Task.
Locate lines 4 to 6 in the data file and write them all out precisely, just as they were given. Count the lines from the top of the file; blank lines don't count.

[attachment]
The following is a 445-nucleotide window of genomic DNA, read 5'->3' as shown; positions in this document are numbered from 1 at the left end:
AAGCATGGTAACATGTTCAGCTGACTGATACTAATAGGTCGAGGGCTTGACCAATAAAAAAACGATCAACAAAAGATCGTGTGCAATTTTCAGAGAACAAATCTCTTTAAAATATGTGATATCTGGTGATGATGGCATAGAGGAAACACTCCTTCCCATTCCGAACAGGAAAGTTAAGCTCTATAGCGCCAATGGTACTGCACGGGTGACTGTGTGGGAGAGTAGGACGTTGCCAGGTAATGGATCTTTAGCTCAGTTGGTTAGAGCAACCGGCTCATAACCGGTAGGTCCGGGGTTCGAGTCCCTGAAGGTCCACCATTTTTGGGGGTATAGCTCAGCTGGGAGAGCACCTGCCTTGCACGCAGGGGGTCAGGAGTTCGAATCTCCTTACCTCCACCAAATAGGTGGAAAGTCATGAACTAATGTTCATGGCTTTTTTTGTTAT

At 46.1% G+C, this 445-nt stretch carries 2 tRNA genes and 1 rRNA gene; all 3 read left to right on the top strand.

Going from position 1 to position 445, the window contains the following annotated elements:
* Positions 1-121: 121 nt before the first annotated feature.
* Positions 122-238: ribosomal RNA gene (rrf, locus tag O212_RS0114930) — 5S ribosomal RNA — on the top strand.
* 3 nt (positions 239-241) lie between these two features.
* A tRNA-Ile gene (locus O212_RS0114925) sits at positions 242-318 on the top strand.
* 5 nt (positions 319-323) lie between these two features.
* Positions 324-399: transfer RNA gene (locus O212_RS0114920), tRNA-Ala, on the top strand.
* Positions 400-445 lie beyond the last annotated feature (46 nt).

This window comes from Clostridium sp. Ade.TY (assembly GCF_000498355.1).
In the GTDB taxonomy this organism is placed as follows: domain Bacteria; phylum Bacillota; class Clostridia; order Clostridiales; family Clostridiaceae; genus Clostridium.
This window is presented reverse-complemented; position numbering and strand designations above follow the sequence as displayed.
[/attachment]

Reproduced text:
Going from position 1 to position 445, the window contains the following annotated elements:
* Positions 1-121: 121 nt before the first annotated feature.
* Positions 122-238: ribosomal RNA gene (rrf, locus tag O212_RS0114930) — 5S ribosomal RNA — on the top strand.